The solid is propelled out of the extinguisher using nitrogen at a range of approximately 15 feet. This substance holds on to burning embers, eliminating oxygen and extinguishing them.
ABC powder fire extinguishers are suitable for extinguishing Class A, B, and C fires. The disadvantage of this device is that it leaves behind a huge mess.
- Deionized Water Mist
Recently, there have been advances in fire extinguisher technologies. Fire extinguishers have been established for every class of fire. A water mist fire extinguisher is among the recent advances in fire extinguisher technology.
It releases deionized water in a fine mist that emits water droplets to deprive a fire of oxygen without leaving the area soaking wet.
The water droplets are so small and leave almost no trace, making this type of extinguisher the best option for areas with books, electronics, or other invaluable possessions that a water-based fire extinguisher would damage.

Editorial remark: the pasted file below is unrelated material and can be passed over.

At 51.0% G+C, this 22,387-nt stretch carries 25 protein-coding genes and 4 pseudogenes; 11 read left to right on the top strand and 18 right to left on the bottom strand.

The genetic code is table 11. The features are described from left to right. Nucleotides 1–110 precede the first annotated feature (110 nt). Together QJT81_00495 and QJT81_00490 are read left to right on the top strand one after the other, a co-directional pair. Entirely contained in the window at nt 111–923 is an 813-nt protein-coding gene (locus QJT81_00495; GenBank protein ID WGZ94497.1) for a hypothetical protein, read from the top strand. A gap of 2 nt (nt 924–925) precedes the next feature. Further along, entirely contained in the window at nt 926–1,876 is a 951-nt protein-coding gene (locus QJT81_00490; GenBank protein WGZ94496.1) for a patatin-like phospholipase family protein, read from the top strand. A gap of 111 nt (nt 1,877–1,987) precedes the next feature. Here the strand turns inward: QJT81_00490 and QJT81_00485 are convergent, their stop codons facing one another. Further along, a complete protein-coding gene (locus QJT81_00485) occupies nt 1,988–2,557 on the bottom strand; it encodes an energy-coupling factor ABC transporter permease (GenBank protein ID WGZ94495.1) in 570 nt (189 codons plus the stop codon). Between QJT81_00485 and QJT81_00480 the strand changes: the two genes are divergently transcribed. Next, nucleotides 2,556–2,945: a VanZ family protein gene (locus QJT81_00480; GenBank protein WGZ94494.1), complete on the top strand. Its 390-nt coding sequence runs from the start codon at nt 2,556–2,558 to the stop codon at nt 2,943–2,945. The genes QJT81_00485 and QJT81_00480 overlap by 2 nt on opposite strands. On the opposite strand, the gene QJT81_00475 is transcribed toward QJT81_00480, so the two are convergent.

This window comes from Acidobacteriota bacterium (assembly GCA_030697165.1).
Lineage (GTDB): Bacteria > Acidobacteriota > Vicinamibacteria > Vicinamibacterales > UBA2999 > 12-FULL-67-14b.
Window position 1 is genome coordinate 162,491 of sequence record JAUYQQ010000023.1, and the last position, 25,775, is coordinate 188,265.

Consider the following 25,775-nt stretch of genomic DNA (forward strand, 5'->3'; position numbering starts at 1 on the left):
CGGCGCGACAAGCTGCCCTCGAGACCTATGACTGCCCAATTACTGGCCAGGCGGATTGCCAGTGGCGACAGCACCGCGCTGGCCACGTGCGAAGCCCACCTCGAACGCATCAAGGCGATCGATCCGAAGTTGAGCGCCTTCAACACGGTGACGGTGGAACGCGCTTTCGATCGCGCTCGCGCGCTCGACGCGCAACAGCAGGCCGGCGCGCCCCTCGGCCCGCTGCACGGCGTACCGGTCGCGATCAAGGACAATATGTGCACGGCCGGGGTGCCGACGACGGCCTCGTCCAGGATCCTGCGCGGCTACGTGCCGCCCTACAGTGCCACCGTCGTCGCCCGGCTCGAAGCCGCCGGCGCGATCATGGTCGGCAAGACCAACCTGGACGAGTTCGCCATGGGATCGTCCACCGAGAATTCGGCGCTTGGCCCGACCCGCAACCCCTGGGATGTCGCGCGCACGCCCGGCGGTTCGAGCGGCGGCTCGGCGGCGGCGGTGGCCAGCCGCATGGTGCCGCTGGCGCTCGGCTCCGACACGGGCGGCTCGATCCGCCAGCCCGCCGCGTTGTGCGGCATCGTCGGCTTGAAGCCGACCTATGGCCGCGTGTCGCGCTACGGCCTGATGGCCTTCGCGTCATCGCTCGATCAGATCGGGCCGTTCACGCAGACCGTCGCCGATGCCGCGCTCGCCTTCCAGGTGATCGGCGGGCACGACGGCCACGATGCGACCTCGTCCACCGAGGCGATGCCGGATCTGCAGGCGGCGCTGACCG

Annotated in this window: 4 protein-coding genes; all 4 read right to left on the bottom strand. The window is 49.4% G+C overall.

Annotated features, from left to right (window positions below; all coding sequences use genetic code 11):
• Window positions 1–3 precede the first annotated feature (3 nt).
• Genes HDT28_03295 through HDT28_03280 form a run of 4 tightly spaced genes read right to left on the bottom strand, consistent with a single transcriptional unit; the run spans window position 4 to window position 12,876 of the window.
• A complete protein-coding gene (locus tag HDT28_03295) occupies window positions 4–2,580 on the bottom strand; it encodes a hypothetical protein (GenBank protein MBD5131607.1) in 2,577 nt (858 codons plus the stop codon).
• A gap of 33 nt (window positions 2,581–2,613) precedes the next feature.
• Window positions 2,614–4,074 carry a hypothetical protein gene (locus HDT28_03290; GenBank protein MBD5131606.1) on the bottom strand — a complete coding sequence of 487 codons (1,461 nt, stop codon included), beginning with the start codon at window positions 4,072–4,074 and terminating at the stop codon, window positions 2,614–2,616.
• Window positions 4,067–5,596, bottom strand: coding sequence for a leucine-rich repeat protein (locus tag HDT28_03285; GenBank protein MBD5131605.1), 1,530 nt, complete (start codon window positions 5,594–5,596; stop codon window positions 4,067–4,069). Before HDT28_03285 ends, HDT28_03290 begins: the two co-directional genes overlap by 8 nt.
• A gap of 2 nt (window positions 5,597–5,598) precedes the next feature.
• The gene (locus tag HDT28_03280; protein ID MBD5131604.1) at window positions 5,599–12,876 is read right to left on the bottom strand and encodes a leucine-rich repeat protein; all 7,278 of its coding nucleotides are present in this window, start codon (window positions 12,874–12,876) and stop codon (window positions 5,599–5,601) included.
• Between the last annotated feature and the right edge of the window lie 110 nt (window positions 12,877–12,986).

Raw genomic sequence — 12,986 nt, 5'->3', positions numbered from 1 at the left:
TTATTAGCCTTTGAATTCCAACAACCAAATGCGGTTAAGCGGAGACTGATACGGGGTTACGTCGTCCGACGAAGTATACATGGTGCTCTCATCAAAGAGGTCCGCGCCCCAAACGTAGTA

Additionally, the deionized water in this type of extinguisher cannot conduct electricity so that you can use it on both Class A and Class C fires.
- Wet Chemical
Wet chemical fire extinguishers take on flames by removing two vital components of the fire triangle: heat and oxygen. These devices use wet potassium acetate to form a cooling effect while simultaneously quenching the fire. Wet chemical fire extinguishers have a wide range and last for long before running out.
How to Choose the Right Fire Extinguisher
A fire extinguisher is an essential safety item that every home should have. When used correctly, it can mitigate or avert a fire-related disaster. Picking one is simple once you know the various types of extinguishers available for the different classes of fires that can occur.
Here’s how to choose the right fire extinguisher:
Determine where the fire extinguisher will be used